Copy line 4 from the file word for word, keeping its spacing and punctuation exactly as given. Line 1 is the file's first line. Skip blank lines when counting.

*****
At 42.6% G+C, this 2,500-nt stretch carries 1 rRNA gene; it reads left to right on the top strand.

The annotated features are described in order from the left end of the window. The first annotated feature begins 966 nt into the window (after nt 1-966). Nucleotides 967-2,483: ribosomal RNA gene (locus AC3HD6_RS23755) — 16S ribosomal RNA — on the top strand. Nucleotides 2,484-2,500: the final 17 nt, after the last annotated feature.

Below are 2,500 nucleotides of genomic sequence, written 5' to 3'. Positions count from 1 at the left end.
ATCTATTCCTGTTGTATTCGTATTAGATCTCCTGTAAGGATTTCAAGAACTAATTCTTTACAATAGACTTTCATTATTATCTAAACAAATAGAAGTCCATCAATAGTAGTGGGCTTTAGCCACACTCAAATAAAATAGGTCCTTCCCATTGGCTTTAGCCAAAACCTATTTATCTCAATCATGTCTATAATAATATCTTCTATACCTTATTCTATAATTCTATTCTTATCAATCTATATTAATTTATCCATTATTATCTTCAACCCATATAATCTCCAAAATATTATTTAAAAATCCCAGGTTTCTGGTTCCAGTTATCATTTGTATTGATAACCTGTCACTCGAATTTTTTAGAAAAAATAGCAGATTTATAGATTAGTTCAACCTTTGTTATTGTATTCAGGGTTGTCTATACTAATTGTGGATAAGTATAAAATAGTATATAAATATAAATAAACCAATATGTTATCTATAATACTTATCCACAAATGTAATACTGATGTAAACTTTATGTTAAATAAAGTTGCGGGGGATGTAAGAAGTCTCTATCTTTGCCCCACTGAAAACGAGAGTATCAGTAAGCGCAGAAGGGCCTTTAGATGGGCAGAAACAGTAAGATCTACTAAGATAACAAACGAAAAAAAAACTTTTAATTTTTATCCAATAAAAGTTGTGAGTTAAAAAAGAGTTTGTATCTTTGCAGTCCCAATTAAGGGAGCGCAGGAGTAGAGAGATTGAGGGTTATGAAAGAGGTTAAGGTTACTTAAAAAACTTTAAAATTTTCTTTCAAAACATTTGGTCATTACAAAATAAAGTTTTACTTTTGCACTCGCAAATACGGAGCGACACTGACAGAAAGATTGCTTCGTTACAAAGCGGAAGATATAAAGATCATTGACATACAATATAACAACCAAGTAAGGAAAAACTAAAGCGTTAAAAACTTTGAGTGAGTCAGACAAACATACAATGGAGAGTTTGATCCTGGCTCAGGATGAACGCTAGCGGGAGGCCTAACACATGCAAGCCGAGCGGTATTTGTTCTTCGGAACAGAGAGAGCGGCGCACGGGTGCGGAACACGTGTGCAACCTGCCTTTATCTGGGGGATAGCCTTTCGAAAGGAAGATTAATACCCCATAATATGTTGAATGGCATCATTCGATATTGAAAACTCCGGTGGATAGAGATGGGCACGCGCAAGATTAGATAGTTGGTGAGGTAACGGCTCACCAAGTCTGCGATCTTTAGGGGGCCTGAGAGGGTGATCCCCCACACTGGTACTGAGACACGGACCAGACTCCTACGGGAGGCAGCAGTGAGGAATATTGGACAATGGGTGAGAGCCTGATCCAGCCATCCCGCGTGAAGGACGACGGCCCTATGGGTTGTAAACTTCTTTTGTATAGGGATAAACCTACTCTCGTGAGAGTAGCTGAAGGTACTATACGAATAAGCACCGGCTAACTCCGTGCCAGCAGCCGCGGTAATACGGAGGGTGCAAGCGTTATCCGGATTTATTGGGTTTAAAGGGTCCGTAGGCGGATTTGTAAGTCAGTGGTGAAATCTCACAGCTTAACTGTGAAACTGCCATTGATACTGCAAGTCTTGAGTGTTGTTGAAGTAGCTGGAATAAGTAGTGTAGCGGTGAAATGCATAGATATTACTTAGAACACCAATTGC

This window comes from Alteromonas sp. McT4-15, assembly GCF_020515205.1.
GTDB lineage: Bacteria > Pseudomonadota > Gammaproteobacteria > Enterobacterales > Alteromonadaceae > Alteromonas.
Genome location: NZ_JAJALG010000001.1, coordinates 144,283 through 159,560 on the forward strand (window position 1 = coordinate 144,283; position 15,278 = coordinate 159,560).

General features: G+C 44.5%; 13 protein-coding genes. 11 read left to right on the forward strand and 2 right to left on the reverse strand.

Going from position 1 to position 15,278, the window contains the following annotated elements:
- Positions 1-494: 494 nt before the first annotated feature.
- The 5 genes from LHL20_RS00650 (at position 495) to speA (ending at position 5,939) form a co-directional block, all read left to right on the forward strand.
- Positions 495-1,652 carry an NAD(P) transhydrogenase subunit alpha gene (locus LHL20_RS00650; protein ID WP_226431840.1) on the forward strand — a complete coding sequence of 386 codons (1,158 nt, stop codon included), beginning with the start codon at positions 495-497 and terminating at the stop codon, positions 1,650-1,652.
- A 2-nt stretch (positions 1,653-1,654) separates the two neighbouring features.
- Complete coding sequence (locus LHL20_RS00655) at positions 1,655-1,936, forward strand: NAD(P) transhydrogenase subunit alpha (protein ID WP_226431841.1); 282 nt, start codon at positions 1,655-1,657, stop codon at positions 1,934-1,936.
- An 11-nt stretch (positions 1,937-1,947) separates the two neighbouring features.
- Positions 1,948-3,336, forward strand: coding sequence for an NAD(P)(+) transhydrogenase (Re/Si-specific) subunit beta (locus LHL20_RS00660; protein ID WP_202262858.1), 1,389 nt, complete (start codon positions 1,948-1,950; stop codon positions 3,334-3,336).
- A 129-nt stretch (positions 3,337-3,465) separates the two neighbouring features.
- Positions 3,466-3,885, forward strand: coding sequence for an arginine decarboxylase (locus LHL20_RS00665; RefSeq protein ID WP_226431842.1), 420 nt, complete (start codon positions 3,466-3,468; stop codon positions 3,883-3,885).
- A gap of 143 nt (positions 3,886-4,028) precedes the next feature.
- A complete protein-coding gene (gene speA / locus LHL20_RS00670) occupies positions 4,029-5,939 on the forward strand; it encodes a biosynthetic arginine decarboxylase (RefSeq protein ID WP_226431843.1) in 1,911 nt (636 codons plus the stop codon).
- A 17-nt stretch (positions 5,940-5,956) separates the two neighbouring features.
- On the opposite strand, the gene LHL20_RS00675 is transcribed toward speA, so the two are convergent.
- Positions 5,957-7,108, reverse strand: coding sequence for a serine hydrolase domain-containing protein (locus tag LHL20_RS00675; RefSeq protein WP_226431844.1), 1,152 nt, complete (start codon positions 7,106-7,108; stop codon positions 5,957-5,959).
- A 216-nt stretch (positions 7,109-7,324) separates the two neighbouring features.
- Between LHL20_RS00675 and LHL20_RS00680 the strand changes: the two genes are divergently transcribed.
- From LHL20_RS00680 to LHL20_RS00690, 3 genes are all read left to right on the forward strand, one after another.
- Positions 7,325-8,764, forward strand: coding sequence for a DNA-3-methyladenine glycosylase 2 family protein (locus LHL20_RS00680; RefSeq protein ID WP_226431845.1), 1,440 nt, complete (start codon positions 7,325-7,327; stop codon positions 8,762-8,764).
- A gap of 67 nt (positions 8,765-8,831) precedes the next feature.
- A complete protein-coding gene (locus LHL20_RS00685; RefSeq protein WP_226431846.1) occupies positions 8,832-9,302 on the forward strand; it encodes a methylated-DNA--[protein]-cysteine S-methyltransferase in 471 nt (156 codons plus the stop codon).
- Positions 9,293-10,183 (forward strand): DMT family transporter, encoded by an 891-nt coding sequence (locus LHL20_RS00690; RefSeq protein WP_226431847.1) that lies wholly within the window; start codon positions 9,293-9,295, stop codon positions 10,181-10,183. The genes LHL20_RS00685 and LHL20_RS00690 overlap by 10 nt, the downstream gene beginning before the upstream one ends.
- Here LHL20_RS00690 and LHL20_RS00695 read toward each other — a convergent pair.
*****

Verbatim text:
ATCTATTCCTGTTGTATTCGTATTAGATCTCCTGTAAGGATTTCAAGAACTAATTCTTTACAATAGACTTTCATTATTATCTAAACAAATAGAAGTCCATCAATAGTAGTGGGCTTTAGCCACACTCAAATAAAATAGGTCCTTCCCATTGGCTTTAGCCAAAACCTATTTATCTCAATCATGTCTATAATAATATCTTCTATACCTTATTCTATAATTCTATTCTTATCAATCTATATTAATTTATCCATTATTATCTTCAACCCATATAATCTCCAAAATATTATTTAAAAATCCCAGGTTTCTGGTTCCAGTTATCATTTGTATTGATAACCTGTCACTCGAATTTTTTAGAAAAAATAGCAGATTTATAGATTAGTTCAACCTTTGTTATTGTATTCAGGGTTGTCTATACTAATTGTGGATAAGTATAAAATAGTATATAAATATAAATAAACCAATATGTTATCTATAATACTTATCCACAAATGTAATACTGATGTAAACTTTATGTTAAATAAAGTTGCGGGGGATGTAAGAAGTCTCTATCTTTGCCCCACTGAAAACGAGAGTATCAGTAAGCGCAGAAGGGCCTTTAGATGGGCAGAAACAGTAAGATCTACTAAGATAACAAACGAAAAAAAAACTTTTAATTTTTATCCAATAAAAGTTGTGAGTTAAAAAAGAGTTTGTATCTTTGCAGTCCCAATTAAGGGAGCGCAGGAGTAGAGAGATTGAGGGTTATGAAAGAGGTTAAGGTTACTTAAAAAACTTTAAAATTTTCTTTCAAAACATTTGGTCATTACAAAATAAAGTTTTACTTTTGCACTCGCAAATACGGAGCGACACTGACAGAAAGATTGCTTCGTTACAAAGCGGAAGATATAAAGATCATTGACATACAATATAACAACCAAGTAAGGAAAAACTAAAGCGTTAAAAACTTTGAGTGAGTCAGACAAACATACAATGGAGAGTTTGATCCTGGCTCAGGATGAACGCTAGCGGGAGGCCTAACACATGCAAGCCGAGCGGTATTTGTTCTTCGGAACAGAGAGAGCGGCGCACGGGTGCGGAACACGTGTGCAACCTGCCTTTATCTGGGGGATAGCCTTTCGAAAGGAAGATTAATACCCCATAATATGTTGAATGGCATCATTCGATATTGAAAACTCCGGTGGATAGAGATGGGCACGCGCAAGATTAGATAGTTGGTGAGGTAACGGCTCACCAAGTCTGCGATCTTTAGGGGGCCTGAGAGGGTGATCCCCCACACTGGTACTGAGACACGGACCAGACTCCTACGGGAGGCAGCAGTGAGGAATATTGGACAATGGGTGAGAGCCTGATCCAGCCATCCCGCGTGAAGGACGACGGCCCTATGGGTTGTAAACTTCTTTTGTATAGGGATAAACCTACTCTCGTGAGAGTAGCTGAAGGTACTATACGAATAAGCACCGGCTAACTCCGTGCCAGCAGCCGCGGTAATACGGAGGGTGCAAGCGTTATCCGGATTTATTGGGTTTAAAGGGTCCGTAGGCGGATTTGTAAGTCAGTGGTGAAATCTCACAGCTTAACTGTGAAACTGCCATTGATACTGCAAGTCTTGAGTGTTGTTGAAGTAGCTGGAATAAGTAGTGTAGCGGTGAAATGCATAGATATTACTTAGAACACCAATTGC